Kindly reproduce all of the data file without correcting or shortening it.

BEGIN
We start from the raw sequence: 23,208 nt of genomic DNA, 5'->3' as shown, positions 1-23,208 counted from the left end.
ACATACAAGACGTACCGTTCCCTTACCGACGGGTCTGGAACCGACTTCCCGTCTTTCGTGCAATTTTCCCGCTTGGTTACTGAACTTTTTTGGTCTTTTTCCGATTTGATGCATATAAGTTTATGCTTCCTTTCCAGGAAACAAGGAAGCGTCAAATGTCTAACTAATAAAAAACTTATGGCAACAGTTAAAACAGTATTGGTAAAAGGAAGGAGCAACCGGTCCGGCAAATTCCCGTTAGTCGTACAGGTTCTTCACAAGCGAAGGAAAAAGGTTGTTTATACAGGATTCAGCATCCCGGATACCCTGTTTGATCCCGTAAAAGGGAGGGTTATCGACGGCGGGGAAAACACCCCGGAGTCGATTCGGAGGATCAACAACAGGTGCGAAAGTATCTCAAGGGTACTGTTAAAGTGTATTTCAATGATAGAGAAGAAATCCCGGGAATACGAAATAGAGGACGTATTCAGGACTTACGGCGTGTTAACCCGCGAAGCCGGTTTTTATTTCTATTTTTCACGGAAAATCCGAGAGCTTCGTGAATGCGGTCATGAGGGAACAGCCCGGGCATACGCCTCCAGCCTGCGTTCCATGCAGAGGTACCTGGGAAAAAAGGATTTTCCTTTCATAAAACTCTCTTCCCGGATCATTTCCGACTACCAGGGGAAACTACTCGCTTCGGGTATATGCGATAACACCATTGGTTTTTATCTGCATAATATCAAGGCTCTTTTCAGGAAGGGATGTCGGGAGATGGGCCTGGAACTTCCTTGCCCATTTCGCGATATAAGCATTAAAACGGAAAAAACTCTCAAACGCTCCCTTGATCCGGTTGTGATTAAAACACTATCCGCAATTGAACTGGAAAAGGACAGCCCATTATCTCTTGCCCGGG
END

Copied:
We start from the raw sequence: 23,208 nt of genomic DNA, 5'->3' as shown, positions 1-23,208 counted from the left end.
ACATACAAGACGTACCGTTCCCTTACCGACGGGTCTGGAACCGACTTCCCGTCTTTCGTGCAATTTTCCCGCTTGGTTACTGAACTTTTTTGGTCTTTTTCCGATTTGATGCATATAAGTTTATGCTTCCTTTCCAGGAAACAAGGAAGCGTCAAATGTCTAACTAATAAAAAACTTATGGCAACAGTTAAAACAGTATTGGTAAAAGGAAGGAGCAACCGGTCCGGCAAATTCCCGTTAGTCGTACAGGTTCTTCACAAGCGAAGGAAAAAGGTTGTTTATACAGGATTCAGCATCCCGGATACCCTGTTTGATCCCGTAAAAGGGAGGGTTATCGACGGCGGGGAAAACACCCCGGAGTCGATTCGGAGGATCAACAACAGGTGCGAAAGTATCTCAAGGGTACTGTTAAAGTGTATTTCAATGATAGAGAAGAAATCCCGGGAATACGAAATAGAGGACGTATTCAGGACTTACGGCGTGTTAACCCGCGAAGCCGGTTTTTATTTCTATTTTTCACGGAAAATCCGAGAGCTTCGTGAATGCGGTCATGAGGGAACAGCCCGGGCATACGCCTCCAGCCTGCGTTCCATGCAGAGGTACCTGGGAAAAAAGGATTTTCCTTTCATAAAACTCTCTTCCCGGATCATTTCCGACTACCAGGGGAAACTACTCGCTTCGGGTATATGCGATAACACCATTGGTTTTTATCTGCATAATATCAAGGCTCTTTTCAGGAAGGGATGTCGGGAGATGGGCCTGGAACTTCCTTGCCCATTTCGCGATATAAGCATTAAAACGGAAAAAACTCTCAAACGCTCCCTTGATCCGGTTGTGATTAAAACACTATCCGCAATTGAACTGGAAAAGGACAGCCCATTATCTCTTGCCCGGG